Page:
However, Gary Illyes did offer an important piece of advice about how to avoid getting hit with a Fred penalty.

This past April, at the AMA session during the SMX West conference, Illyes said that the answer to Fred is in the webmaster quality guidelines.

So here’s what you can do to stay in the good graces of Google:

  • Provide high-quality content – In your content marketing efforts, make sure that your articles are top-notch. If you have to, hire a professional writer to give you the best quality. Also, strive for longform content as that tends to cover subjects more exhaustively.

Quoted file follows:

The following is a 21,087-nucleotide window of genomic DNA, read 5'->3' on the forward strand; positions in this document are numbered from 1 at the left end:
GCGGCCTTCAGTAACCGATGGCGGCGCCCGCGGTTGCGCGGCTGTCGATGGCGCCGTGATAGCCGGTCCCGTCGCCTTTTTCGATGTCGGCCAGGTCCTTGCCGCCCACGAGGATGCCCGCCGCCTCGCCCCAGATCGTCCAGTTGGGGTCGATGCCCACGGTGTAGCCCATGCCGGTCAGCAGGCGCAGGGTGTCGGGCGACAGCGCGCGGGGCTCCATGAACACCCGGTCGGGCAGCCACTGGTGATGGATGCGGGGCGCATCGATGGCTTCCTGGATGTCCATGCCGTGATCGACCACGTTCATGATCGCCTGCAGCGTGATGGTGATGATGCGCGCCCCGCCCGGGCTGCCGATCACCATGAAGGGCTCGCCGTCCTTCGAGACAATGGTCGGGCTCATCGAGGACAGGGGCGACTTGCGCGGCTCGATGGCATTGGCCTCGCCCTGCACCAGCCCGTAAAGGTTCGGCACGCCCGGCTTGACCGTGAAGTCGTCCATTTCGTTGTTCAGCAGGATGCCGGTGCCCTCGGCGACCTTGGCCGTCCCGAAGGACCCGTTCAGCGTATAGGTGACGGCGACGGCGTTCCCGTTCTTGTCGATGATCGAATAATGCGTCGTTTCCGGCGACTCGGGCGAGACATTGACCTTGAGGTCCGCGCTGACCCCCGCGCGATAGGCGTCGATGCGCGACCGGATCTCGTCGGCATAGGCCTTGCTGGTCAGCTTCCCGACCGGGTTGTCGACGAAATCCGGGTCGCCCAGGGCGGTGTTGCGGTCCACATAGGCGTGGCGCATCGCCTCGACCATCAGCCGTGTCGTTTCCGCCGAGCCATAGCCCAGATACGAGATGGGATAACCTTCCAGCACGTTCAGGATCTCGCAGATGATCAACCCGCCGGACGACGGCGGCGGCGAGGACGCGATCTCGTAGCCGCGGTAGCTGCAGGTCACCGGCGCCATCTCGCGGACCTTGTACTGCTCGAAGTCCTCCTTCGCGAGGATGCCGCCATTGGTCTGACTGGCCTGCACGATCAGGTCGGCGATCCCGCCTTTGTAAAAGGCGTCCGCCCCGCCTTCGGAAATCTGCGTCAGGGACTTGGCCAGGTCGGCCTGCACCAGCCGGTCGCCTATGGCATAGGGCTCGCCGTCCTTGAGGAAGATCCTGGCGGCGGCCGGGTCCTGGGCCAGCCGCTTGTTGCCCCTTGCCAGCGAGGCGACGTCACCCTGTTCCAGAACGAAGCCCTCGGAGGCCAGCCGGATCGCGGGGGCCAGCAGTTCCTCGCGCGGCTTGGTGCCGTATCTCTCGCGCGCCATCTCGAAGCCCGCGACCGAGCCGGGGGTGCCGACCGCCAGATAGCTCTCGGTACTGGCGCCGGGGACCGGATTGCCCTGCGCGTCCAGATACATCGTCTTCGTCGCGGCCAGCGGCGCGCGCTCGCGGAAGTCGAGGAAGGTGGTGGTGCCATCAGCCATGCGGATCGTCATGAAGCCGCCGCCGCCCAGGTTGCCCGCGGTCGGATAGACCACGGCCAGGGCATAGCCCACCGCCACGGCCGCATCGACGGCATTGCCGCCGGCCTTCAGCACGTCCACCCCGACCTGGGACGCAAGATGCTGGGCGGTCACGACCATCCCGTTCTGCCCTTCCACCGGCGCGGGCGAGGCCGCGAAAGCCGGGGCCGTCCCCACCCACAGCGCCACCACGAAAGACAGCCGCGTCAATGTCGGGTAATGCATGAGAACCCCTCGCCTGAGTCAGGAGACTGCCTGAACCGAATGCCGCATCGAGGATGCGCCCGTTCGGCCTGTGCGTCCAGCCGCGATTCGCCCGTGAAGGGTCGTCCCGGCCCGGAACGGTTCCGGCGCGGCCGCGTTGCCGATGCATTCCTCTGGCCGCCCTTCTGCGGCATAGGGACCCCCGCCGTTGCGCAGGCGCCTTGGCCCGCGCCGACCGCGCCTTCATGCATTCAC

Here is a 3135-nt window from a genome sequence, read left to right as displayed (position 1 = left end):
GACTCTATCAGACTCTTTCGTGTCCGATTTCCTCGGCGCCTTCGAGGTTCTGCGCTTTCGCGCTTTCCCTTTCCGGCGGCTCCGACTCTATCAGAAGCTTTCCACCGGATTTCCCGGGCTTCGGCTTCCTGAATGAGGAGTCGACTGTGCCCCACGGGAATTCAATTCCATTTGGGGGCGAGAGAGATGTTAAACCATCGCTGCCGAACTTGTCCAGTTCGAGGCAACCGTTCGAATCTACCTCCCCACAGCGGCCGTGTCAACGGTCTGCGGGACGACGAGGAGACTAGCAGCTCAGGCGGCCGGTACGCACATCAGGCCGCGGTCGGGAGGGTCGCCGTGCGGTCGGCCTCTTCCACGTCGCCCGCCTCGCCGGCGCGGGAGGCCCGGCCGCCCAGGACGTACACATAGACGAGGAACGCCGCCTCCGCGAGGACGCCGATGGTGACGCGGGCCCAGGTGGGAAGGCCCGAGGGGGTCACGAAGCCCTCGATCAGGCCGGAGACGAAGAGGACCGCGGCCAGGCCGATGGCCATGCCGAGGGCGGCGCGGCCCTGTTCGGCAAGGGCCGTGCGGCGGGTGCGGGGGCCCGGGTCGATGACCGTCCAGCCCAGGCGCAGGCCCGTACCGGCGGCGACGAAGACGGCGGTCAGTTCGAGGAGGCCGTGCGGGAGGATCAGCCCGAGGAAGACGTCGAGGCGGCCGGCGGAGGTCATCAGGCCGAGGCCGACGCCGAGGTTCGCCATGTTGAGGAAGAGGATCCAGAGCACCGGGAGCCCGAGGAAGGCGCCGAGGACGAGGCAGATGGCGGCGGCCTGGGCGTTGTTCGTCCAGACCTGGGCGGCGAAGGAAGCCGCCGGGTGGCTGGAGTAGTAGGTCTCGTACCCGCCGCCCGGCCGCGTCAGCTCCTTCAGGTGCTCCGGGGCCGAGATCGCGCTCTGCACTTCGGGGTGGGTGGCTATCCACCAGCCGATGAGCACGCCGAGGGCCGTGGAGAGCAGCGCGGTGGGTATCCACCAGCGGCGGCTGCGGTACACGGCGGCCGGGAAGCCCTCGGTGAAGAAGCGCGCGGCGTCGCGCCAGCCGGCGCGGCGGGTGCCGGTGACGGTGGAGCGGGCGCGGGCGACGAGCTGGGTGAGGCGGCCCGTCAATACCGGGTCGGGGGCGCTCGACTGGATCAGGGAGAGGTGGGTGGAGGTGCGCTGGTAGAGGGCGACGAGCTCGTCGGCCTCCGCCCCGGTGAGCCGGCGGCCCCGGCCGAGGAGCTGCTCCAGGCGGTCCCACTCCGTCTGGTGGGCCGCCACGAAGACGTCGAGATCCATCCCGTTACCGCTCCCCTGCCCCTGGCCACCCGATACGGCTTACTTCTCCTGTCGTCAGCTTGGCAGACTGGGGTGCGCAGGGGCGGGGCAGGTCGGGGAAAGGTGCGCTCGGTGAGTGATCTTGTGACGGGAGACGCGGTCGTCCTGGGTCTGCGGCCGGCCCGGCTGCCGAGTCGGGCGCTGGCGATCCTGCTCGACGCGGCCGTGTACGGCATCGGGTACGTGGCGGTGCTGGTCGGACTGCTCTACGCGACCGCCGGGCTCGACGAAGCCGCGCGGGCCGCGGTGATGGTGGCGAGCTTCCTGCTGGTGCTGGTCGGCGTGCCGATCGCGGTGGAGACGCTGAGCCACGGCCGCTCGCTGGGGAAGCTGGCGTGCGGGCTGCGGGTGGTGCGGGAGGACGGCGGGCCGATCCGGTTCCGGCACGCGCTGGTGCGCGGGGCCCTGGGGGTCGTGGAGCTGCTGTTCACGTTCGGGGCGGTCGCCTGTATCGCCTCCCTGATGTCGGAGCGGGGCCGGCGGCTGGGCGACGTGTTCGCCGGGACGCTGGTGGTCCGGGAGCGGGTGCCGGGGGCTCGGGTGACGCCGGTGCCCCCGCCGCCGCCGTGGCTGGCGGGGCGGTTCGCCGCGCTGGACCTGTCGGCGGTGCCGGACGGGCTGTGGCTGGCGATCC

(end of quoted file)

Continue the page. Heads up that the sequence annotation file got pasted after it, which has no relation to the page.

The Ultimate Guide to 10x Content - Avg Content Length- Google Fred Penalty

Google Fred Penalty

  • Avoid “forced” backlinks – If you’re in the habit of buying backlinks from people who own their own private blog networks (PBNs), stop that practice immediately. Even “honest” guest-posting can get you into trouble if you’re forcing unnatural backlinks from low-quality sites. Instead, strive to produce quality content (see above) and let Google’s algorithm push it to the top of the SERPs.
  • Avoid excessive ads – The Fred update also hit sites with an abundance of ads. Although it’s unclear how many ads is “too many” for Fred, you can use common sense. If you think people will find your site annoying because it has a couple of pop-ups, a video ad in the corner, ads in the middle of the content, and banner ads all over the page, you can be fairly certain that you have “too many” ads.